Basements can be elegant solutions for many projects, whether self-builds or renovations. They offer an opportunity to add significant value and living accommodation – including incorporating luxury features such as secret swimming pools, saunas, games rooms, gyms, home cinemas and more.
And with some houses, especially where space is limited and the cost of buying a bigger property on the open market is prohibitive, converting an existing cellar or extending downwards can be a clever, cost-effective option.
This kind of project must be carefully planned and executed if you’re to enjoy a successful result. If something does go wrong, there’s not only the stress and disruption of remedial works to deal with – but also the fact that problems below ground can be difficult and expensive to resolve. So what should you consider before pressing ahead?
Thankfully, it’s rare to encounter issues with the structural integrity of a new or converted basement. However, failure to conduct the right surveys and pay heed to them can be catastrophic.
For example, there have been instances where water pressure in the ground surrounding the structure is significant enough to lift the basement. This is almost impossible to resolve without complete replacement.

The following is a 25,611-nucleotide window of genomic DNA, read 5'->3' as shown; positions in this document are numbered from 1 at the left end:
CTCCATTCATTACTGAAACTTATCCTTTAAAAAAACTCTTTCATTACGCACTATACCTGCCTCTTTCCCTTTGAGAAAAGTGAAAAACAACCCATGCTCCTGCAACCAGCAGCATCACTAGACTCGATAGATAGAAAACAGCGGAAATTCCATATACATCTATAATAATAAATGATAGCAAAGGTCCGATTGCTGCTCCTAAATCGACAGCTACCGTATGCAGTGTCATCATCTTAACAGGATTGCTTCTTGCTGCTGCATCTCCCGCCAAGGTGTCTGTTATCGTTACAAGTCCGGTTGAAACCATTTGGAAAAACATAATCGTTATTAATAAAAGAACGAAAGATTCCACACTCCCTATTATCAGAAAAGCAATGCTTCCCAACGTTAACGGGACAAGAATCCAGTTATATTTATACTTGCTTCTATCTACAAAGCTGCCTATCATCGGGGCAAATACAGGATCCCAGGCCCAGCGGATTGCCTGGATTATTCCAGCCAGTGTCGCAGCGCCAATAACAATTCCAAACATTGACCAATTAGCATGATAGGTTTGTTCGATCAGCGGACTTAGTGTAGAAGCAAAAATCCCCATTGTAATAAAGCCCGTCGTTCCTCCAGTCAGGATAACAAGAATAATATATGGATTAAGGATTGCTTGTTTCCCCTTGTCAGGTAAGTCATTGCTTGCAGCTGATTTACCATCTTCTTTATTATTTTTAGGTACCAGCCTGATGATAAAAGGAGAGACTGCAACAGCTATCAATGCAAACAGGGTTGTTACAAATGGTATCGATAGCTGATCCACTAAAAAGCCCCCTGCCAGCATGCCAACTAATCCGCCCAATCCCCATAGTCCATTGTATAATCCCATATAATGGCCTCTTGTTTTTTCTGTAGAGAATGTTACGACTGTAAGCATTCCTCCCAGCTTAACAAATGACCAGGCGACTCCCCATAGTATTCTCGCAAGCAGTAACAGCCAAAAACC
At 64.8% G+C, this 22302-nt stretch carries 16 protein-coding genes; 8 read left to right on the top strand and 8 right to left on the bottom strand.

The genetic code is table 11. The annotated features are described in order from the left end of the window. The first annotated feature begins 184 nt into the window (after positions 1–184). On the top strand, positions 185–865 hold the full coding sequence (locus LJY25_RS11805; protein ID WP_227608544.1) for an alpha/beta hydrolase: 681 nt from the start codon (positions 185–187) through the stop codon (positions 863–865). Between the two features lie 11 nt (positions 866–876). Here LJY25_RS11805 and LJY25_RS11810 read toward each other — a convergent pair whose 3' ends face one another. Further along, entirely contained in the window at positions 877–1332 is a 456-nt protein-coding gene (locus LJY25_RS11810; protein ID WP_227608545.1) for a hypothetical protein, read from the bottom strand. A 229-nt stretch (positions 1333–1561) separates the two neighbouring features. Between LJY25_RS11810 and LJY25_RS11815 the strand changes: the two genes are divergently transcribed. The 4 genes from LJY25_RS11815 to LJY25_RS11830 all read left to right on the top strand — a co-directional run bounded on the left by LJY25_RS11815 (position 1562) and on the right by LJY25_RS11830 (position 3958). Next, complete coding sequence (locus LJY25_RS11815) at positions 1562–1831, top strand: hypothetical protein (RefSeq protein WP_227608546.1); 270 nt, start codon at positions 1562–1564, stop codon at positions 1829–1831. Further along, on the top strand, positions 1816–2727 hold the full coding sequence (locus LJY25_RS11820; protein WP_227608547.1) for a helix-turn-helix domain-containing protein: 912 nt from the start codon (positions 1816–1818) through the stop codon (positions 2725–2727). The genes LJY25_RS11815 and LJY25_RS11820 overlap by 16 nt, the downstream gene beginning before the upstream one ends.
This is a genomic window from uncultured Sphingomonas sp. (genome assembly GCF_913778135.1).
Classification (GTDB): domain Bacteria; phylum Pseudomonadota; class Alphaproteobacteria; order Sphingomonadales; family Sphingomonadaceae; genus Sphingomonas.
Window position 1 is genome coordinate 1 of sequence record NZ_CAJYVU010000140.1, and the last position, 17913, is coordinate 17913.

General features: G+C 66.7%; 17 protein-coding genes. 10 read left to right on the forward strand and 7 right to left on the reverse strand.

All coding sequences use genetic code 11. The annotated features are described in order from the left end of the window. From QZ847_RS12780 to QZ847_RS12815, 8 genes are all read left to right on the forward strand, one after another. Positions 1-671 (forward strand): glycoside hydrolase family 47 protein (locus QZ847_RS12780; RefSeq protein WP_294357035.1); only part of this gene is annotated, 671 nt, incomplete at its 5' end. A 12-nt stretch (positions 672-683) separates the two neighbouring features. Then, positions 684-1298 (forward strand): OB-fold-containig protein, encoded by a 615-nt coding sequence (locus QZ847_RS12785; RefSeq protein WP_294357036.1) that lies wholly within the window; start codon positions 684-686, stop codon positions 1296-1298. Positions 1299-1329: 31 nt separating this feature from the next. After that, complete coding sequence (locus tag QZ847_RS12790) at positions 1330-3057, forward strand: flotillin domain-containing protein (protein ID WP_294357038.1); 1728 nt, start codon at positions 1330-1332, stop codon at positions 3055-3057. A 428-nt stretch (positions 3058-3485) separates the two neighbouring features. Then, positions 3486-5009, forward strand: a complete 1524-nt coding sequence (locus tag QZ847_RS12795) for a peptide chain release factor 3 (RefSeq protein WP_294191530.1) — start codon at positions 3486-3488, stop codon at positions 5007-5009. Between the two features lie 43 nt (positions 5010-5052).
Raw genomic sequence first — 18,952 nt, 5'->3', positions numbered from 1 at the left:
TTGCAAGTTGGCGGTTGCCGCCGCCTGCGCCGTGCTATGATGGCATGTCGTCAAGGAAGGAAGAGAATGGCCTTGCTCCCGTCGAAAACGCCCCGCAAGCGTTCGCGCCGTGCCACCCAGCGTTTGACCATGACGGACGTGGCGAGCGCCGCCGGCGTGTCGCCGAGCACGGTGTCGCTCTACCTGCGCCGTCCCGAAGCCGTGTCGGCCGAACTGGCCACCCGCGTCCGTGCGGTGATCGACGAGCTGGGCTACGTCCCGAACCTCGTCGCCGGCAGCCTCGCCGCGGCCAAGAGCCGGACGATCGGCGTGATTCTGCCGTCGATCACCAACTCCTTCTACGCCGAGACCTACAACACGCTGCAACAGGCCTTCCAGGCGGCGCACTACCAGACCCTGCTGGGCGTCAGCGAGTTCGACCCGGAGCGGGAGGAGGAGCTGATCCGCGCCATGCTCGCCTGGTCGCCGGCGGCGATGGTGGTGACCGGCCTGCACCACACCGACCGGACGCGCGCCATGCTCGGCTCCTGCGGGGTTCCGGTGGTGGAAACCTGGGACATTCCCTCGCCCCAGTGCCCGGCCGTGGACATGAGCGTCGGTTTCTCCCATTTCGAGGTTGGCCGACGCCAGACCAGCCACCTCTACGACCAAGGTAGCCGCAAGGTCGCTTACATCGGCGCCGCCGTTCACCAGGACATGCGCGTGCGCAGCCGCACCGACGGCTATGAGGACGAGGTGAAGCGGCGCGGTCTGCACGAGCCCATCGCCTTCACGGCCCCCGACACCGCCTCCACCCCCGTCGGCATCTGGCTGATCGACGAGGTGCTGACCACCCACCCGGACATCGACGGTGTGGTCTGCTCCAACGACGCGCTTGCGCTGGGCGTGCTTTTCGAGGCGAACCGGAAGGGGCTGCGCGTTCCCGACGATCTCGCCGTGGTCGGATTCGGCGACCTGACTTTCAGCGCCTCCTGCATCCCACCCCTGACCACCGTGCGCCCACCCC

In the case of conversion and extension projects, meanwhile, care should be taken at the design and construction phases to ensure that you’re not undermining your own or neighbouring buildings. So proper calculations and a thorough schedule of works are key.
In my experience, the main reason self-builders and renovators make insurance claims is due to failures in the tanking system. This could be because the wrong waterproofing method was specified at the start. But it’s much more common for issues arise due to poor workmanship.
Here are some of the main problems we encounter on basement builds:
A key route to protecting yourself against these problems is to ensure that the relevant parties – the contractors and the design team – are under suitable formal construction contracts.
Where necessary, elements such as waterproof concrete and tanking products should be provided with an adequate 10-year insurance backed guarantee. Crucially this should be provided by a reputable firm and cover both materials and workmanship.
Andy Butchers is a building surveyor with over 25 years’ experience in the construction industry – and regularly shares his knowledge to help self-builders and renovators avoid and overcome issues on their projects. He is a director of Build-Zone Survey Services, the technical services company for Build-Zone and Self-Build Zone.
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